So you play around with the filter on the right and figured that it might be the culprit. You looked back at the pictures that you’ve screenshotted and noticed something that might be useful, the “Add to Context” option on the right click menu.

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You do that to the Product Type filter and voila!! it works!!

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Conclusion

Tableau filter by default doesn’t apply to the “Top x” filter. By adding a filter to context, it’s specifically telling tableau that the filter is to be taken contextually. Without the “add to context” option, the “Top x” will get the top x across the product type, as if the filter is not there at all.

This problem had costed me a million seconds to fix, but I hope that this short article will save some of your time.

Alteryx encoding

Have you ever get so fed up because there is no such thing as “Encoding” tool in the vast collection of Alteryx tools and you are getting a non “CSV” export file filled with unreadable characters in it? Well, You’ve came to the right place.

Alteryx uses the term “code pages” to describe encoding, or UTF-8 or Character Sets setting. What the hack is code page anyway? can’t you just say “Encoding” or “Character Set” so it’s more commonly used nowadays?

Anyway, here is the solution. First, search the Alteryx help index for “code page” and it will list you a list of encoding standards with its respective code.

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Now, comes the biggest spoiler, the encoding tool is hidden inside the Formula tool as a “function” and named ConvertToCodePage and ConvertFromCodePage.

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Back to PHPUnit

I have couples of the same PHPUnit Manual tabs on my browser, not because I’m referring to different parts of the lengthy documentation, but because I keep getting the same result from Google search + suggestion from those in PHP chat rooms.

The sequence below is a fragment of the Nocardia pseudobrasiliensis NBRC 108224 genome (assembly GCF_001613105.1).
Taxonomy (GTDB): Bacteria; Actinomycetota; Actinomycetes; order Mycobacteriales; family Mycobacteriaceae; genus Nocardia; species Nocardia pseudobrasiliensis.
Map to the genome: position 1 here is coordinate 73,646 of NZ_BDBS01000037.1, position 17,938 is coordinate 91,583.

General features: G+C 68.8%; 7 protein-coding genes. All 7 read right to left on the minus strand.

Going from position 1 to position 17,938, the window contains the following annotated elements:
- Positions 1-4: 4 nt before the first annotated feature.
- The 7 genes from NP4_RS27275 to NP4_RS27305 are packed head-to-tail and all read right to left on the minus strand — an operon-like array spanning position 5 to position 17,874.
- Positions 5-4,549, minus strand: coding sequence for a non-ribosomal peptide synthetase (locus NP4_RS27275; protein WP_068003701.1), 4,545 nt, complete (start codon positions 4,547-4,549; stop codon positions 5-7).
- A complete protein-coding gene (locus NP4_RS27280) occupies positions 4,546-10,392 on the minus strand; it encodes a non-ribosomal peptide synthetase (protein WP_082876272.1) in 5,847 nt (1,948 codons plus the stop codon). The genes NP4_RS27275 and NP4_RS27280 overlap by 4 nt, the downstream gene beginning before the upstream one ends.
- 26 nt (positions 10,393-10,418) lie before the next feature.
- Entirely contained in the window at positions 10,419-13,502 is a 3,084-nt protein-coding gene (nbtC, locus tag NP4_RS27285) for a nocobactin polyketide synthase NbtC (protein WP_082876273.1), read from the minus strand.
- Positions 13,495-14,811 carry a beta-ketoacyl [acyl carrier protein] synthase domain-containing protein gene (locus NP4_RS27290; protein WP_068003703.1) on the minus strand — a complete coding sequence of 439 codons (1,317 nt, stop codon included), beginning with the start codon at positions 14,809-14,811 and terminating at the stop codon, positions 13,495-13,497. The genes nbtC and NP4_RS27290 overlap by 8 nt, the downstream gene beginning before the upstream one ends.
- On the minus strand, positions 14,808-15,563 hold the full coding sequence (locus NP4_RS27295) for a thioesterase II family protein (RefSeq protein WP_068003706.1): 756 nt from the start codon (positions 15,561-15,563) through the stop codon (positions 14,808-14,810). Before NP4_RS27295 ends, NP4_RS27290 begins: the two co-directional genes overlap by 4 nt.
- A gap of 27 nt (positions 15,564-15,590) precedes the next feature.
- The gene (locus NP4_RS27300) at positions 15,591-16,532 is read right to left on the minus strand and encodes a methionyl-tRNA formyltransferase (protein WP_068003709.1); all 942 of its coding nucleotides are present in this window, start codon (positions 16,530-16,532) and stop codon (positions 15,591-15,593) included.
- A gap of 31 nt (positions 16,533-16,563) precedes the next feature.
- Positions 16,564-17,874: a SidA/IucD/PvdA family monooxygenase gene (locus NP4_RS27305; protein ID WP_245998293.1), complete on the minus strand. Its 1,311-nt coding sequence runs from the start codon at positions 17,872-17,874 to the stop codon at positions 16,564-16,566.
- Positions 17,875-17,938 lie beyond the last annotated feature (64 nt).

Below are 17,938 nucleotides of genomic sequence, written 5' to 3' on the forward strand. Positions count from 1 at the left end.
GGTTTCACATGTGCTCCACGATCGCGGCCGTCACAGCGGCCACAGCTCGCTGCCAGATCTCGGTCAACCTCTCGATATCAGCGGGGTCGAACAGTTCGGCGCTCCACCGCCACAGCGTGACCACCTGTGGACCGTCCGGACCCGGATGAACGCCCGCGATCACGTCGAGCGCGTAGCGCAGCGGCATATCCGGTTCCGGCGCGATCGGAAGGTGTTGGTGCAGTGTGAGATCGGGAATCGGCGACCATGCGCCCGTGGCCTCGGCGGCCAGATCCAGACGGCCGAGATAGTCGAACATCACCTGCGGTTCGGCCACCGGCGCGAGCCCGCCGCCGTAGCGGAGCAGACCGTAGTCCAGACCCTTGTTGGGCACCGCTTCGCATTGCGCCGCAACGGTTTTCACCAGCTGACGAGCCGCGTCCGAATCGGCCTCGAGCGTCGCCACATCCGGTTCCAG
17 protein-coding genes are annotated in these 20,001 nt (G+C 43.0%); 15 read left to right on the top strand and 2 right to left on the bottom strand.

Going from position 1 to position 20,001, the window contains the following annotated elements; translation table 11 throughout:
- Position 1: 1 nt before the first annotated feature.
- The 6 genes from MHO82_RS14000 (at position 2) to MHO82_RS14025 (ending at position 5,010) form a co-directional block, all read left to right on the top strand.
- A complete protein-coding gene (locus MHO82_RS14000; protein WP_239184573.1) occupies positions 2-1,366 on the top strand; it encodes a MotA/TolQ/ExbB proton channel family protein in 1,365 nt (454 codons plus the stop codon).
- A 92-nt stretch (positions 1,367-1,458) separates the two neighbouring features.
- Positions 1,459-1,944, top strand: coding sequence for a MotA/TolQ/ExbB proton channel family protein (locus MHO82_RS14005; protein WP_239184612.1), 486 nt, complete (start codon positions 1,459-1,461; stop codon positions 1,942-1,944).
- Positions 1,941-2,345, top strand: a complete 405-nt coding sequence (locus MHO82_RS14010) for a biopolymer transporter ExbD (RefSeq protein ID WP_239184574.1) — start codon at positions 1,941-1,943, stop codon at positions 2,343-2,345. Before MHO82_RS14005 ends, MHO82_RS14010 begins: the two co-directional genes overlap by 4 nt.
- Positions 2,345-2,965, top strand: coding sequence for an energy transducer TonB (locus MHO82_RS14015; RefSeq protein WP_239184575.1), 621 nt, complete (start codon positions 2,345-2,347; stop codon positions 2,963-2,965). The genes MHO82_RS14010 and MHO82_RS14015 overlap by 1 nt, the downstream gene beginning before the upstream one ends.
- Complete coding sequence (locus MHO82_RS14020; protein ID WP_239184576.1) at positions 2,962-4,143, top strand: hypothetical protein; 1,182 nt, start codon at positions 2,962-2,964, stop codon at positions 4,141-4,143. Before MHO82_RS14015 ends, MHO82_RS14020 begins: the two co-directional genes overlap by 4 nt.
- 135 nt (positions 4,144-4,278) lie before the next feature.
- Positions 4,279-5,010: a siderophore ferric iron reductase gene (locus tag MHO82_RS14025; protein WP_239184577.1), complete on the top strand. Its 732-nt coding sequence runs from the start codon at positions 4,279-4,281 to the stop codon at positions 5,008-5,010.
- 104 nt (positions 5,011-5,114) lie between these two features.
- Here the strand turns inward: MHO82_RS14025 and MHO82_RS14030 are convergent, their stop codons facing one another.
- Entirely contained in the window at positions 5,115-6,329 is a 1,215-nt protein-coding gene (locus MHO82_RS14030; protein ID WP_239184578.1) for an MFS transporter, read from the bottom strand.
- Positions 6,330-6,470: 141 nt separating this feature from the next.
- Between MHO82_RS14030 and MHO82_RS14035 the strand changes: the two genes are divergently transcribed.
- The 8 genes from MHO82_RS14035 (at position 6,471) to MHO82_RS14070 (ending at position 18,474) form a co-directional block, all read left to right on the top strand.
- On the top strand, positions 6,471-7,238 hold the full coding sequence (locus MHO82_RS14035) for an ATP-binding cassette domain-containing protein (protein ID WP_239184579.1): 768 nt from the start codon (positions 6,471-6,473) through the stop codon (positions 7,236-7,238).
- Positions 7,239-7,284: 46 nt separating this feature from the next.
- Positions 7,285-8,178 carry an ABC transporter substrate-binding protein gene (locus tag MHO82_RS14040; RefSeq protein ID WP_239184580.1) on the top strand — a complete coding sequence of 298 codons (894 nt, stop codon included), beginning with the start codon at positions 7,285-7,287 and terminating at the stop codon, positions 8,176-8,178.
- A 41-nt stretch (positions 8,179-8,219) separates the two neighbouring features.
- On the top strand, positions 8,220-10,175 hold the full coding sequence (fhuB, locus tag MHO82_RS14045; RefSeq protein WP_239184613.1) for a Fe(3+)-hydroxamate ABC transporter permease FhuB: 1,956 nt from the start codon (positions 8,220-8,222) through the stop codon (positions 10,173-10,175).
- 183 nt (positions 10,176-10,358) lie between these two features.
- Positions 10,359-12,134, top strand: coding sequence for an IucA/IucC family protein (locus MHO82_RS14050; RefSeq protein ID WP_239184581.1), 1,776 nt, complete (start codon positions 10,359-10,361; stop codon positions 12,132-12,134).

I don’t know what makes it so hard to learn how to use PHPUnit. I can’t even remember what did I do the last time (which is few months ago) I try it out. First is probably the outdated PEAR project that doesn’t seems to be updated any more. Then, the tutorials that I can’t even get to work on my machine. Googling around doesn’t seems to find me what had I done wrong. And probably the installation guide I posted few months ago has already outdated.

Now, I’m stuck with the fact that my PHPUnit folder under the PEAR folder is not the same structure as what other people on the internet has. Got to continue googling for me. Wish me luck!

Sitting is Killing You

Why do you want to stand if you can just sit down. Standing is a punishment back in school. As a programmer, I might be sitting whole day. Probably the whole 24 – 8 hours of sleep – 1 hours of small walking. But people are claiming that it’s dangerous to be seated. Below is the nice illustration of the story.

Sitting is Killing You
Via: Medical Billing And Coding